Consciousness can't just be made of ordinary physical atoms. Philosopher David Chalmers argues that it must be an additional ingredient in nature.

Above The Physical Being

Most may think of consciousness as something above our physical being - as if your mind were driving your body. But to accept this as a scientific principle would discount the laws of physics.

Everything we know about the universe tells us that reality consists of physical atoms and their component particles. If non-physical mental stuff did exist, how can it cause physical things to happen?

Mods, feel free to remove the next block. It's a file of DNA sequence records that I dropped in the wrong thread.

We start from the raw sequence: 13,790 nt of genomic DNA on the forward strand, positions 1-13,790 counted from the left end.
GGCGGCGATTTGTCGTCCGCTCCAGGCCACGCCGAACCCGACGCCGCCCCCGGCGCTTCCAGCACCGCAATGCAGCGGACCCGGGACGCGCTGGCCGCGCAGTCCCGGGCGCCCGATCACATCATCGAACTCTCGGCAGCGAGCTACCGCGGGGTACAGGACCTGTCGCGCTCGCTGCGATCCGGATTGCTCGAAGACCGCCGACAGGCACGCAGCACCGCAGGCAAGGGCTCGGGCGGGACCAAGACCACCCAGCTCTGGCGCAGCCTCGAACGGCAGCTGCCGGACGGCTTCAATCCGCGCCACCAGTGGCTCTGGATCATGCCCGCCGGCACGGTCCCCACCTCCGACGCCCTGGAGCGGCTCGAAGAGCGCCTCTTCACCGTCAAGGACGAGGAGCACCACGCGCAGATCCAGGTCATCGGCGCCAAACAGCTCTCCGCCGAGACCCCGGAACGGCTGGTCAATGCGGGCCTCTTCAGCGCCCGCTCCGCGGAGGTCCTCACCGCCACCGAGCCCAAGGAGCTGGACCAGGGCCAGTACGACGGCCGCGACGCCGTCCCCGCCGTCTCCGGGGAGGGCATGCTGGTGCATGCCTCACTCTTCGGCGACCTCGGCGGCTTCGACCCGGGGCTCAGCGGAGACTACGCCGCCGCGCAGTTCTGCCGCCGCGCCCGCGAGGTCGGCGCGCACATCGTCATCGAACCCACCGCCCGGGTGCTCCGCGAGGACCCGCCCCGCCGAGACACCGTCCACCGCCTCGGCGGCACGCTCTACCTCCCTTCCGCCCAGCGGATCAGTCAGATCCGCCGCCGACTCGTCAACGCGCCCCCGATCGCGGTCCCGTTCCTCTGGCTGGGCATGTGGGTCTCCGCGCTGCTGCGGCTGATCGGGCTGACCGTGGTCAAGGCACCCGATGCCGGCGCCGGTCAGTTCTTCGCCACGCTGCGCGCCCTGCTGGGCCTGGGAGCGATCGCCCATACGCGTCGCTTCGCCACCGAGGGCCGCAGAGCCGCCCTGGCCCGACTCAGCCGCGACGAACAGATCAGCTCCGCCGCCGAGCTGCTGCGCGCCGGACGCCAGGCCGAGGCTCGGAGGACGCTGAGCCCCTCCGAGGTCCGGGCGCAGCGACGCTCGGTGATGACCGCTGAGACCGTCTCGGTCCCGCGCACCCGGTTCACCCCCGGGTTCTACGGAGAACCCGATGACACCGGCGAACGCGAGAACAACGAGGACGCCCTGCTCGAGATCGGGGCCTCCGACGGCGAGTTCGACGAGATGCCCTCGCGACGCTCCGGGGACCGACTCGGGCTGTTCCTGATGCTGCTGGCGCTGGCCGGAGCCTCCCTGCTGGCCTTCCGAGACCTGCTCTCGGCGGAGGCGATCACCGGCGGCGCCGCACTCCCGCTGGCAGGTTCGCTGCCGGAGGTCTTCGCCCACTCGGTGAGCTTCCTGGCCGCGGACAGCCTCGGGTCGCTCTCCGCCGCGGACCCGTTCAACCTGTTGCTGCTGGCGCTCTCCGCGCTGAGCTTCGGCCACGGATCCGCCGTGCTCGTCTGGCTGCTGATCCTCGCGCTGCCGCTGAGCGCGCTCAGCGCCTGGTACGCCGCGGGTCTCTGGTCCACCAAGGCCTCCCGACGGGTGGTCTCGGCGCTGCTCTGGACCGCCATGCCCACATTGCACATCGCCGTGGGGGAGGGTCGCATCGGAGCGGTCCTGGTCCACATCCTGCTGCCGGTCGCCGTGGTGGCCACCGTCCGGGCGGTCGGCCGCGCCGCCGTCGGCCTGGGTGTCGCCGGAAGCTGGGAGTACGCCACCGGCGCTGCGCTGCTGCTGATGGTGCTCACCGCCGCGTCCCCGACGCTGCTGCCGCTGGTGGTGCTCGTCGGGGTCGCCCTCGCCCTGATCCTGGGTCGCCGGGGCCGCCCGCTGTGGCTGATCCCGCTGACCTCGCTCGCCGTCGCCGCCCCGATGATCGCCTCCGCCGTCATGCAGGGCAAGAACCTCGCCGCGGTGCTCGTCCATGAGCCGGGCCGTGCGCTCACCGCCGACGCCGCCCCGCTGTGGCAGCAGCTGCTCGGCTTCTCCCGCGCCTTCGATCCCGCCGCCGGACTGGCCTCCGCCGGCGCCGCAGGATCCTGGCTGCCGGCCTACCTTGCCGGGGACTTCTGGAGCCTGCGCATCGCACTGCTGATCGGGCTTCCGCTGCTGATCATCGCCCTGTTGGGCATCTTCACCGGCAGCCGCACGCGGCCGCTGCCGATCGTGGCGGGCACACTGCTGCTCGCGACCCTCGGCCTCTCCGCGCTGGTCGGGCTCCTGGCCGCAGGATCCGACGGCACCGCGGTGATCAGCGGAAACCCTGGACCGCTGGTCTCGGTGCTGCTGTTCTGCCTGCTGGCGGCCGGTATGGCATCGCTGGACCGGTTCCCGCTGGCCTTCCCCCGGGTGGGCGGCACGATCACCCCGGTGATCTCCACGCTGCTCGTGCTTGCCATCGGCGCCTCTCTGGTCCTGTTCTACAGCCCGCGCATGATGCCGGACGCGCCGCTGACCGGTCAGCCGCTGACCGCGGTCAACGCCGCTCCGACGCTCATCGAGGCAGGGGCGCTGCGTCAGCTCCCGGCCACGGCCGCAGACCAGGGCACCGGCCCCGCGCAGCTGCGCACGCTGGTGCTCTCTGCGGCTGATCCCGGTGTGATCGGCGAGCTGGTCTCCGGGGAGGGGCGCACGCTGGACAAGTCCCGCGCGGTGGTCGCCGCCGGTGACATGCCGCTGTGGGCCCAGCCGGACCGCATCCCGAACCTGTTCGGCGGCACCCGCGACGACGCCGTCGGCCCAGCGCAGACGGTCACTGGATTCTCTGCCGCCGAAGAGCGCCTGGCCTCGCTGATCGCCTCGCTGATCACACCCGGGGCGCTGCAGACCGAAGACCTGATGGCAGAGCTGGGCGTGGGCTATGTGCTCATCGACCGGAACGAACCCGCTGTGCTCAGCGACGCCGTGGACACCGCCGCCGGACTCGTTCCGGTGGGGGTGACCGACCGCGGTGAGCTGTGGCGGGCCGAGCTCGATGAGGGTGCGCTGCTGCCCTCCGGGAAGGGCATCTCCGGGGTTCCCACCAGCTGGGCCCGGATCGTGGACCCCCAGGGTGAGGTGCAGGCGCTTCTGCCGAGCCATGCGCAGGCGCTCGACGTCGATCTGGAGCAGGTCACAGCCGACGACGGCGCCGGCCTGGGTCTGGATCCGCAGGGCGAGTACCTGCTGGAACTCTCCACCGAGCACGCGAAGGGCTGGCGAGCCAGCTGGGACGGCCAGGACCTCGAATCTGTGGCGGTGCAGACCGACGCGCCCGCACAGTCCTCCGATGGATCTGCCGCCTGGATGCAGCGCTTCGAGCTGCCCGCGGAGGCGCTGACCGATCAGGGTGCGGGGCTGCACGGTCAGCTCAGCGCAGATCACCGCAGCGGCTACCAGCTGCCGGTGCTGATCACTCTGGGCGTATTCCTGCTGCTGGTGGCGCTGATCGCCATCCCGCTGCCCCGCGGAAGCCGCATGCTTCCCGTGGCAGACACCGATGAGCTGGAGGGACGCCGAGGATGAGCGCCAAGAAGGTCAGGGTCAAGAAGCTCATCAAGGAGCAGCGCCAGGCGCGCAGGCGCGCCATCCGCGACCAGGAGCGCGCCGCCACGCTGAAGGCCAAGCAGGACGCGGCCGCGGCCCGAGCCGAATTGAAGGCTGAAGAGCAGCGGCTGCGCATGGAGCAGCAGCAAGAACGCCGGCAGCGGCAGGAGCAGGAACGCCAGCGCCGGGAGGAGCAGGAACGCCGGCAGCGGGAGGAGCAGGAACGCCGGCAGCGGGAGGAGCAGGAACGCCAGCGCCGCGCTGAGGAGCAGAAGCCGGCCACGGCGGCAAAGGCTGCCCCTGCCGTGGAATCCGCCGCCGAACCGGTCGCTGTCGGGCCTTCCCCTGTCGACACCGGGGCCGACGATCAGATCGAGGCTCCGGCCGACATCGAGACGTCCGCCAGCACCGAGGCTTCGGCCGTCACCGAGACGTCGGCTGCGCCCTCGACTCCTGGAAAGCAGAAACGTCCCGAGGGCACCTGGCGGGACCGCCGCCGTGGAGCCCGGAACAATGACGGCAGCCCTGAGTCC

Consciousness As A Fantasy

Professor Daniel Dennett, the high-profile atheist, argues that consciousness is an illusion, that the normal functioning of the brain just makes it look as if there is something non-physical going on.

His opponents think he simply denies the existence of something everyone knows: that of their inner experience of sights, smells, emotions, and rest.

Unresolved Questions

Patricia Churchland, a self-described neurophilosopher, thinks neuroscience will eventually show that consciousness is just brain states.

Several ideas are surfacing: "global workspace theory," "ego tunnels," "microtubules," even speculation that quantum theory may provide an answer. But some thinkers raise the possibility that they should not assume that they can solve every big philosophical puzzle that arises.

Panpsychism